How to cut the corner at cleanout time – using the ‘side window’ Posted about 1 month ago

Attack Breakdown – Clearout>

It is not always possible to use a ‘front-door’ cleanout. Later in the same video, Laurie Fisher describes the technique used to clean out when the first man support is approaching the ball-carrier from an angle:

“[At cleanout time] I coach what I call a ‘side window’. I am trying to test the boundaries on point-of-entry as much as possible. On our side window, it’s inside foot up, lead arm under the chest, long arm over the back of [the defender’s] knee, and we drive on the 45 [degree angle]. We get a leg lift and we put him on his back [in the opposite direction].”

Foot movement by the ball-carrier often leaves the first man support entering at an angle, where he has to trim the corner as much as possible. Then his objective is to dig the lead arm under his opponent’s chest, while using the outside arm to pick up a leg and destabilize him.

Another instance from the same SRP 2024 match between the Hurricanes and Brumbies illustrated just how effective this technique can be at levering open one side of the field for attack on the next play:

The run by #7 Rory Scott [in the white hat] takes him away from the first support [Wallaby second row Darcy Swain], which means that Swain needs to use the ‘side window’ to clean out a Canes’ defender from left-to-right.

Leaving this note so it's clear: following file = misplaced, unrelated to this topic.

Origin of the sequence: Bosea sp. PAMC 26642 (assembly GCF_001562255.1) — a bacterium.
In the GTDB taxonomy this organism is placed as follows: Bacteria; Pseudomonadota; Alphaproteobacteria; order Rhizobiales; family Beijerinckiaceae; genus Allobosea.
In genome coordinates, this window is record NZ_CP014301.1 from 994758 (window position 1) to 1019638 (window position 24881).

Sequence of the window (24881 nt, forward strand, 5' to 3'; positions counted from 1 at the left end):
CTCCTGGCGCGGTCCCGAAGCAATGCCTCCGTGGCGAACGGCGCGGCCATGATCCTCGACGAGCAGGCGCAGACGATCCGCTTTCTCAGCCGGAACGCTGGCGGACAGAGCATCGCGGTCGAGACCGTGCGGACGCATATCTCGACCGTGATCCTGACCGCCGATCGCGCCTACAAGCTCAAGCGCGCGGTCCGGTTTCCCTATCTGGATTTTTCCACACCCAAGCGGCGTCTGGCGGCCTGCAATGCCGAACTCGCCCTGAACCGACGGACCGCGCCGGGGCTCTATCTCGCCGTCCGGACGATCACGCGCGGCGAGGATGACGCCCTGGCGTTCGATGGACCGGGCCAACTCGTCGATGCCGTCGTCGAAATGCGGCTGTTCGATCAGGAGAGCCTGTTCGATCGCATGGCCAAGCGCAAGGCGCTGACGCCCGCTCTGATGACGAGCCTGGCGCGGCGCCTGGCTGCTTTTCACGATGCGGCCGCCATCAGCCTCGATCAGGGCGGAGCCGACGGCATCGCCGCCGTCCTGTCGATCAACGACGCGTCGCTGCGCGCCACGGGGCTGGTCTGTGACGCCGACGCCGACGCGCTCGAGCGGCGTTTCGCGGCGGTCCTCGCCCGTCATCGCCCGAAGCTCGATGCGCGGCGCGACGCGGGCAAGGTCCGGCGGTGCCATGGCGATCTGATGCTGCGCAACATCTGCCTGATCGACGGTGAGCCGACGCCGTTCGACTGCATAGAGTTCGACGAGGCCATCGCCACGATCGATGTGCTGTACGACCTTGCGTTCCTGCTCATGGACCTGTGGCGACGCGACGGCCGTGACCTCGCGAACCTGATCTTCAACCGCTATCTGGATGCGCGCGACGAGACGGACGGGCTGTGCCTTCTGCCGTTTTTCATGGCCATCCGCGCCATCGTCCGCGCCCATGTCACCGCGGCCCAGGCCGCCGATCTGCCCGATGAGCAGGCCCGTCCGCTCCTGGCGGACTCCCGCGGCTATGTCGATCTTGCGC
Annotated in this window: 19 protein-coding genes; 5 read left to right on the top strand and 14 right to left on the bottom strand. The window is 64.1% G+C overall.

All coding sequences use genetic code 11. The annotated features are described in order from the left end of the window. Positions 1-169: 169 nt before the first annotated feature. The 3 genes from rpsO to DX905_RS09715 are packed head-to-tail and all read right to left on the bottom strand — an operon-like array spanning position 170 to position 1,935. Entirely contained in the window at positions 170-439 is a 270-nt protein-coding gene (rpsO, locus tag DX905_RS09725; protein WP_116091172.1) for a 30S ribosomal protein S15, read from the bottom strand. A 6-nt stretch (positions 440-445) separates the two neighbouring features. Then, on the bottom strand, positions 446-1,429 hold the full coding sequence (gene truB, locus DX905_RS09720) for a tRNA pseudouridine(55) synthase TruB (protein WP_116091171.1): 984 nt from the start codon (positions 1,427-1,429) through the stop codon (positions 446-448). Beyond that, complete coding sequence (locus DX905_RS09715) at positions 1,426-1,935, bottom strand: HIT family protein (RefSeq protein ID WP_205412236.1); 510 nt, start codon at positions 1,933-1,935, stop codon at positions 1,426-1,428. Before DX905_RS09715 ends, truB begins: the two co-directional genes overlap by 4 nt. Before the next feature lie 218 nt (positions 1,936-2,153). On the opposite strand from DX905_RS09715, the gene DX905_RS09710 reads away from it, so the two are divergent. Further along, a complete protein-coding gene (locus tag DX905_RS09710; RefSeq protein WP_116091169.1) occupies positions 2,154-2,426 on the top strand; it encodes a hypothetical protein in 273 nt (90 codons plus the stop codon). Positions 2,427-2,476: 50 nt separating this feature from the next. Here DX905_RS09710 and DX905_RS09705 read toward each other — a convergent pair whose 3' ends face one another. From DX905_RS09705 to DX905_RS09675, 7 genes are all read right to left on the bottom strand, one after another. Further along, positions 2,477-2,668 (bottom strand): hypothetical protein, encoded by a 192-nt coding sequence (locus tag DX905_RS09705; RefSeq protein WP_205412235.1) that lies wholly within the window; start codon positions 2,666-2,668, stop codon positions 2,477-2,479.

That in turn automatically creates an attacking opportunity on the side of the field away from the direction of the cleanout; when Brumbies halfback Ryan Lonergan turns back to his left there is a seven-on-four overlap down the short-side of the field, which the men from Canberra exploit to score a try.


As Laurie Fisher points out, the first cleanout support player is a critical decision-maker. He has to decide whether to employ a front-door or a side-window technique, and technical success at either often translates to a concrete attacking opportunity, sooner rather than later,

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Nick has worked as a rugby analyst and advisor to Graham Henry (1999-2002), Mike Ruddock (2004-2006) and latterly Stuart Lancaster (2011-2015). He also worked on the 2001 British & Irish Lions tour to Australia and produced his first rugby book with Graham Henry at the end of the tour. Since then, three more rugby books have followed, all of which of have either been nominated for, or won national sports book awards. The latest is a biography of Phil Larder, the first top Rugby League coach to successfully transfer over to Union. It is entitled “The Iron Curtain”. Nick has also written or contributed to four other books on literature and psychology. "He is currently writing articles for The Roar and The Rugby Site, and working as a strategy consultant to Stuart Lancaster and the Leinster coaching staff for their European matches."

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